LochteU.S. Olympic swimmer Ryan Lochte concocted a story about being robbed in Rio de Janiero and later apologized. Lochte said he and three other swimmers were robbed by people claiming to be police officers. Turns out, other U.S. swimmers said Lochte was drunk and unruly, and we learned later what actually happened: he vandalized a gas station bathroom, and armed guards approached him.

    Lochte posted an apology on Instagram. But the damage extended far beyond the gas station. Rio officials are angry about the hit this incident may have on the city's reputation, and the Olympic's committee is trying to distance itself from Lochte's behavior.

    Lochte's statement hasn't satisfied many people. Quoted in The New York Times, sports commentator Rodrigo Mattos said, “Lochte apologizes but doesn’t admit lying. He’s still portraying himself as a victim. So much arrogance.”

    Discussion Starters:

    • Why did Lochte lie? How believable was the story, and what role did the other swimmers play?
    • Another approach, of course, is to come forward with the truth even before the story got out. What could have been the consequences of this approach?
    • Should Lochte have said something different in his apology? What is at stake?
    • Do you agree with Mattos's views that Lochte is arrogant? How would you define arrogance, and how does Lochte show this trait?
  • Data Breach Affects 20 Hotel Properties

    Twenty HEI properties suffered a data breach of payment information. HEI is a hotel owner/operator and has branded hotels under Marriott, InterContinental, Starwood, and Hyatt.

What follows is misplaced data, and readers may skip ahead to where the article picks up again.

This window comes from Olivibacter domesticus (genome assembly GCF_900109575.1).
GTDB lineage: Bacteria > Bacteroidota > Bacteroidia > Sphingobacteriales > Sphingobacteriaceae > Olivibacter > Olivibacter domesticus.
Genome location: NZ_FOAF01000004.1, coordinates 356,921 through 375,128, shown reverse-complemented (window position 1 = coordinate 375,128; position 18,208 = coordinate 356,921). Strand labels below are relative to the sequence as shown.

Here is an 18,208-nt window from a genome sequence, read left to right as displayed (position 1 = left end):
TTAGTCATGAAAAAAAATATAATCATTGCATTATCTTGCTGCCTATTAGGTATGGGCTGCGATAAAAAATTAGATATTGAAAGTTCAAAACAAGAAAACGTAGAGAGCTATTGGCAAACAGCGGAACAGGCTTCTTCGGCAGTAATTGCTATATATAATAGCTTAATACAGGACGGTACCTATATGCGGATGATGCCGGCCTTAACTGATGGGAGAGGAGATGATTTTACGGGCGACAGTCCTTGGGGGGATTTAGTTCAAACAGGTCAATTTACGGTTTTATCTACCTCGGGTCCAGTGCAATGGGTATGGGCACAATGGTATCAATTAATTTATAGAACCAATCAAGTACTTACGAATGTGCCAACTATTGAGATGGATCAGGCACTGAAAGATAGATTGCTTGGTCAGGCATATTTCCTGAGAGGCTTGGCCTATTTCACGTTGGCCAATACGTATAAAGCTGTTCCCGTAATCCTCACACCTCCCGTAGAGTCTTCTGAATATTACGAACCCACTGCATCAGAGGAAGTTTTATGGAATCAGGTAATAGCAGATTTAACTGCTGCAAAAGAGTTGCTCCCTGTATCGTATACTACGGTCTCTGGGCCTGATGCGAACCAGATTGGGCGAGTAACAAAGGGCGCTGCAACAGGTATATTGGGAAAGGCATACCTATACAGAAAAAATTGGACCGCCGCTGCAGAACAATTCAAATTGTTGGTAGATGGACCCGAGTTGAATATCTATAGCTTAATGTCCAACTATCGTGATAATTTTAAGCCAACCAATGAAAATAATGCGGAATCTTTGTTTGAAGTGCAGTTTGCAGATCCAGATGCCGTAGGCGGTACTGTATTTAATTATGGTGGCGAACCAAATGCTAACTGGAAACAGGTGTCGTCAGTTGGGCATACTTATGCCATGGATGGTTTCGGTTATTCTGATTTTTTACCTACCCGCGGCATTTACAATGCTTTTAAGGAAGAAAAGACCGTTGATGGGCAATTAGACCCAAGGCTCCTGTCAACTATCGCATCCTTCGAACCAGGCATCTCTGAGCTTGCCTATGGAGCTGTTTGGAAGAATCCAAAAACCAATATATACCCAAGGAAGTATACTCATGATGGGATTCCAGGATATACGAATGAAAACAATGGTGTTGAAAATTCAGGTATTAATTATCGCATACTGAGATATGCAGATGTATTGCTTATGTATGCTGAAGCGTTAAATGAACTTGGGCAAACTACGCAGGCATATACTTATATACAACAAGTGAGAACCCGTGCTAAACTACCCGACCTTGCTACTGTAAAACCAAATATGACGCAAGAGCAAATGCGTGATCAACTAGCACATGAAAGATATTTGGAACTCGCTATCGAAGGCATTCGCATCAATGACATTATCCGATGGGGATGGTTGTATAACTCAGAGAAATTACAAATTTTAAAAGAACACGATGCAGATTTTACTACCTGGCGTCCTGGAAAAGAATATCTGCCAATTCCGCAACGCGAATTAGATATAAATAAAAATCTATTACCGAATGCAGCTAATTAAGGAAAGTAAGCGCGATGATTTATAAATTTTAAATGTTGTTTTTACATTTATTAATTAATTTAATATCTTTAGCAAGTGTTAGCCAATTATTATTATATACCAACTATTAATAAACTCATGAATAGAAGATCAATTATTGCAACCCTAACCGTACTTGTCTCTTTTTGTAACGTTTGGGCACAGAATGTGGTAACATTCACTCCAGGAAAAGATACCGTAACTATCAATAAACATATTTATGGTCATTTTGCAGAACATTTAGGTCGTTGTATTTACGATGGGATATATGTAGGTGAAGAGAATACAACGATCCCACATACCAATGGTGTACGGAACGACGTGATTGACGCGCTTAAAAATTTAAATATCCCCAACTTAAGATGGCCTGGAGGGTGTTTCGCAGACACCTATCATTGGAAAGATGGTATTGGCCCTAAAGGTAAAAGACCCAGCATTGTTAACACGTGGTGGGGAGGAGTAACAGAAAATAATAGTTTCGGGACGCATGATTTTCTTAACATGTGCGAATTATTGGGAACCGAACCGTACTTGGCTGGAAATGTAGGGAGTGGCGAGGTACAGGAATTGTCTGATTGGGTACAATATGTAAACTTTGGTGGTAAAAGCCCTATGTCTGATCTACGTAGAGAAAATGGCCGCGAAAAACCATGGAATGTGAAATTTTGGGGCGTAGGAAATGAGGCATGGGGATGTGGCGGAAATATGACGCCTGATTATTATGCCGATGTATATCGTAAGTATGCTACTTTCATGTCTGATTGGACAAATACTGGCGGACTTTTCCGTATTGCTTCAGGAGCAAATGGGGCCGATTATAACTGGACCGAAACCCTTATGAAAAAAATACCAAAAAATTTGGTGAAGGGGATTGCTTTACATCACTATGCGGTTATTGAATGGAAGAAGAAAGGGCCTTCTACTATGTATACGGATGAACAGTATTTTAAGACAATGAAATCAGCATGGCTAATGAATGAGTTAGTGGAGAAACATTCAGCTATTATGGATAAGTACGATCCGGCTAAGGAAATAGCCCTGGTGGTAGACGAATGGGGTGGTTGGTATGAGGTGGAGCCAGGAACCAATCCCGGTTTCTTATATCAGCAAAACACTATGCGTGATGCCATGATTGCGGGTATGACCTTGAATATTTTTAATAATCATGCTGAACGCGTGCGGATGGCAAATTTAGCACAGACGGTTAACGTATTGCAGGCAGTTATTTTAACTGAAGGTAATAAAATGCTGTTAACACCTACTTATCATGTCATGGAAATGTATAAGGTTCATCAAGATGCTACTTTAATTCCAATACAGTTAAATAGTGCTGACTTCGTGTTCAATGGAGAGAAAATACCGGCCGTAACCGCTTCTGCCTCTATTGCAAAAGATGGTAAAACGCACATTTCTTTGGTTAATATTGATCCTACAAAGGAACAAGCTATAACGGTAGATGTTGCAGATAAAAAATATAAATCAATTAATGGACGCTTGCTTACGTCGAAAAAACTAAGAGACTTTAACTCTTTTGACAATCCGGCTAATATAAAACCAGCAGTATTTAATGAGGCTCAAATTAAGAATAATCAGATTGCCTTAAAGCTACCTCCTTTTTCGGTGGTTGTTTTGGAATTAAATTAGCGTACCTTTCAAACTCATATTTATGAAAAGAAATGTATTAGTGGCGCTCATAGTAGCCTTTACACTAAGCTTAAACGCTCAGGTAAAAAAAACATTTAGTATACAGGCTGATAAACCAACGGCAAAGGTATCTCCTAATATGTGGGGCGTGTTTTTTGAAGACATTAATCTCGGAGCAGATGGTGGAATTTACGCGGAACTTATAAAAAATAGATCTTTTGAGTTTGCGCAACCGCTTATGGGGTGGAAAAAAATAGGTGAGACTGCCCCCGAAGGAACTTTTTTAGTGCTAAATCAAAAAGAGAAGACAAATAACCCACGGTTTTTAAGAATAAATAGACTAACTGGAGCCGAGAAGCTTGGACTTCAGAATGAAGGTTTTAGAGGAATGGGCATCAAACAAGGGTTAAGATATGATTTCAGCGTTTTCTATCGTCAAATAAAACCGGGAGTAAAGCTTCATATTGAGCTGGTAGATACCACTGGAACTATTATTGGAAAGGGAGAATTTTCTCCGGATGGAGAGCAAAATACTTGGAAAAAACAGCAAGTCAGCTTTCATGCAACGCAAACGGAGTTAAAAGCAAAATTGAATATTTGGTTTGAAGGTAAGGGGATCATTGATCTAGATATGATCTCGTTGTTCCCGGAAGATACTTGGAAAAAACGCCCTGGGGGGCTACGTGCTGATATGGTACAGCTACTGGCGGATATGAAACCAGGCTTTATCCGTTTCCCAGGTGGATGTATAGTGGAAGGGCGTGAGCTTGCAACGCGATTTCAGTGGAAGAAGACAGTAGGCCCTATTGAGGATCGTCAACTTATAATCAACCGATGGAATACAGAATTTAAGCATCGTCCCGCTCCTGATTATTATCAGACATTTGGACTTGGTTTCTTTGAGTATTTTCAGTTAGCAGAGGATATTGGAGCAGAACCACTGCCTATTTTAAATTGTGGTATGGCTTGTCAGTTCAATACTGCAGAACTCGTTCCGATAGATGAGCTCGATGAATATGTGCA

HEI posted a list of the properties, which includes an Equinox, two Le Meridiens, six Westins, and others. The company also posted a notice on its website.HEI Breach

    Individual hotels don't seem to be communicating much; for example, the Boca Raton Marriott and Westin Philadelphia websites aren't displaying the typical breach notices. These brands may be smart to leave the trouble with HEI.

    Discussion Starters:

    • What's your assessment of HEI's message? What principles of business writing are followed? Who is the audience, and how well are their needs met?
    • What are the most important messages for customers to hear after a data breach?
    • Should individual properties do more? Why or why not?
  • Biles Handles the Media

    Biles 2In addition to winning an Olympic gold medal for gymnastics, Simone Biles made headlines for handling two difficult situations beautifully. 

    Tired of hearing some media coverage for the games, Biles shot back, “I’m not the next Usain Bolt or Michael Phelps. I’m the first Simone Biles.” An article in The Atlantic called NBC's coverage of the Olympics:

    The coverage of women’s gymnastics has a long tradition of emphasizing the contrasts of its competitors: traditional girlishness on the one hand, traditionally masculine qualities—“power” chief among them—on the other. And NBC’s gymnastics commentators (under a mandate from NBC to address themselves to a notional “Madeleine in Middle America, who doesn’t know gymnastics”) have reveled in those easy contradictions. Biles stands, they have emphasized, at only 4 feet, 8 inches tall. She giggles a lot. A promotional package NBC aired during Rio’s women’s gymnastics qualifying round featured Biles’s parents talking about her love for shopping. It also showed her getting a manicure.

    The article went on to say it was as though NBC were saying, "Look at that girl do all that! She’s powerful like Michael Phelps, but a girl!." Biles

    In another incident drawing attention to her (and needing her attention to clear things up), an NBC commentator, Al Trautwig, referred to her parents as Biles's grandfather and his wife. The couple legally adopted and raised Simone. Trautwig repeated his position on social media.

    Biles simply said, “I personally don’t have a comment. My parents are my parents, and that’s it.”

    Image source.

    Discussion Starters: 

    • Biles is getting a crash course in media attention. Do you agree with my assessment that she's handling it well? What else can she do?